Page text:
Outreach Program Lifts Barriers to Legal System
Mobile clinics, translated documents and bilingual child care help ease the anxieties of Latinos intimidated by the courts.
By Anna Gorman
Times Staff Writer
Spanish speakers in Ventura County can hear radio tips about how to
handle traffic tickets and small claims cases. In Fresno County, they can
clinics on divorce and rental disputes. And throughout California, they can download child custody forms in Spanish.
Superior Courts around the state are working to make the justice system
more accessible by reaching out to Spanish speakers, many of whom do not
have lawyers or
any legal experience. Mobile law clinics, document translation and bilingual child care are among the new programs.
As a result, judges say, more Latinos solve their family and housing
disputes in court rather than on their front doorsteps. They feel less
intimidated, and they arrive in
court more knowledgeable about their rights and obligations.
"The Spanish-speaking community in California is enormous and growing
every day," said Los Angeles County Superior Court Judge Teresa Sanchez-Gordon.
services tailored to them, Sanchez-Gordon said, there is mass confusion and desperation. Those who turn to the courts for help can leave frustrated and reluctant to
Sanchez-Gordon said the outreach effort helps meet the needs of the
Spanish-speaking community, which uses the courts frequently. "There is
much more that needs to
be done, but I think this is an excellent step," she said.
Nearly 40% of Californians speak a language other than English at home,
and for more than 1 in 4 Californians, that language is Spanish, according
to 2000 census data.
Immigrants' rights advocates say that access to information in a person's primary language is essential for navigating the legal system.
Even with the recent efforts, there are still gaps in services, said Willie Nguyen, an attorney with the Language Rights Project in San Francisco.
"The resources are oftentimes not there to address the needs of this
very diverse population," Nguyen said. "I really don't think that litigants
limited-English-proficient have a fair and equal opportunity to pursue their claims or defend the claims against them."
Providing equal access to the courts was one of the driving forces that
led the Judicial Council of California to start a Spanish self-help website,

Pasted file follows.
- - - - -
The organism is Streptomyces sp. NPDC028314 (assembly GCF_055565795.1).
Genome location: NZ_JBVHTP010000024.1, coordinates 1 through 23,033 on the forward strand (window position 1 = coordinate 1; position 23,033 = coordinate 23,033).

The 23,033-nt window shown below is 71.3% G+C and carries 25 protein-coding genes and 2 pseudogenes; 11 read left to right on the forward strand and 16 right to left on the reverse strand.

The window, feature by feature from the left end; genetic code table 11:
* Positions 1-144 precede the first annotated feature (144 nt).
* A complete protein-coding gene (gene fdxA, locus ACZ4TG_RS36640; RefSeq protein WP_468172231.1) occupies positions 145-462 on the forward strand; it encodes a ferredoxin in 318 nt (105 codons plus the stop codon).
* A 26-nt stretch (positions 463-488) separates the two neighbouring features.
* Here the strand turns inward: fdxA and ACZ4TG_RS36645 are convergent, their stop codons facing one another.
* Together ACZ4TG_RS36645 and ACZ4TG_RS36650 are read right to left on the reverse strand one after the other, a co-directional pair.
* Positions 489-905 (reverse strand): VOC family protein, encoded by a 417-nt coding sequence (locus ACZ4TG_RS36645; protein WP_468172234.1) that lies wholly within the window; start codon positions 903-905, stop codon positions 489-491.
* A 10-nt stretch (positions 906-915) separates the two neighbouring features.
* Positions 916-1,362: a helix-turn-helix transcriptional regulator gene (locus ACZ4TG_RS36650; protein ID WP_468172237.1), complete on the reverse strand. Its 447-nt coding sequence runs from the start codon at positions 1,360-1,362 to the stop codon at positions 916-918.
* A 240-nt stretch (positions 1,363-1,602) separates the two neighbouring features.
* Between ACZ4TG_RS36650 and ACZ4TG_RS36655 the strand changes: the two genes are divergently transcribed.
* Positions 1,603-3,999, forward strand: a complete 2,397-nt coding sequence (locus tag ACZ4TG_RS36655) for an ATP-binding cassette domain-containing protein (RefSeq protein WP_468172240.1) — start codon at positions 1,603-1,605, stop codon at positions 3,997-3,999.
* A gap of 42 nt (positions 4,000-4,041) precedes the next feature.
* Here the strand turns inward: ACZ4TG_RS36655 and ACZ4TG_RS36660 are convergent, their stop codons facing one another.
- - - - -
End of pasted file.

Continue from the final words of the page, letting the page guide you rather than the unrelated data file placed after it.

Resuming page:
Centro de Ayuda, in
July. The site, a mirror image of the English version, provides information about the courts, including how to find low-cost legal services, get a restraining order against
an abusive partner and obtain an order for child support. The site also links to other government agencies and nonprofit organizations.
The goal is to point people to the right place by using their own language
and icons that make the site easy to use, said Bonnie Hough, supervising
attorney with the
Judicial Council. Hough said the Spanish site doesn't receive as many hits as its English-language counterpart, but it provides a key service to those with limited English
skills and without legal representation. Internet users not only can access documents, they can receive instructions for completing them.
The site is an excellent tool for the Spanish-speaking community, said Sanchez-Gordon, because it simplifies the process.
The state courts have also developed Spanish-language videos on domestic violence and on the basics of court appearances, such as where to stand and what to wear.
Taking the outreach effort a step further, the Judicial Council provided
a three-year grant to Fresno County to open a self-help center that caters
to the needs of Spanish
speakers. Roughly 45% of Fresno County residents are Spanish-speaking, so the center has become a well-used resource center, said Sylvia Sorondo, community
"It's pretty much a one-stop place," she said. Latinos who speak limited English are "in disbelief that there is finally a place where they can go," Sorondo said.
The center, which opened in October 2002 and is staffed primarily by volunteers, receives about 150 visitors each day.
Most seek help with documents for family law cases, but visitors also
attend workshops on civil and probate cases. To meet the demand for services,
the Fresno center
is starting an internship program for paralegals.
In addition, the Centro de Recursos Legales, or Legal Resources Center,
offers volunteer interpreter services. Most of the volunteers are students
who are training to
be certified court interpreters.
The impact has been significant, Sorondo said. Judges have reported
a decrease in the number of continuances, because those without lawyers
come prepared. They
have filled out their documents correctly and have an interpreter at their side.
To get the word out about the new services, Fresno County court officials distribute literature and advertise in Spanish-language media.
Ventura County has also used the Spanish-language press to reach Latino
residents. Raquel Sandoval, a court processing clerk, said her parents
were field laborers and
frequently listened to the radio as they took breaks. She persuaded a Spanish-language radio station in Oxnard to air public-service announcements about the justice
Sandoval calls the station every weekday morning at 10:30 to share tips about maneuvering through the legal system.
In a recent tip of the day, she warned court visitors to arrive early
and allow extra time to pass through the metal detectors. She also provided
information about Ventura
County's self-help court center geared toward helping Spanish speakers, announcing when it is open and where it is located.
"A lot of people don't know even where to start when they have a problem," she said. "Even though it's something we cannot help them 100% … we can direct them."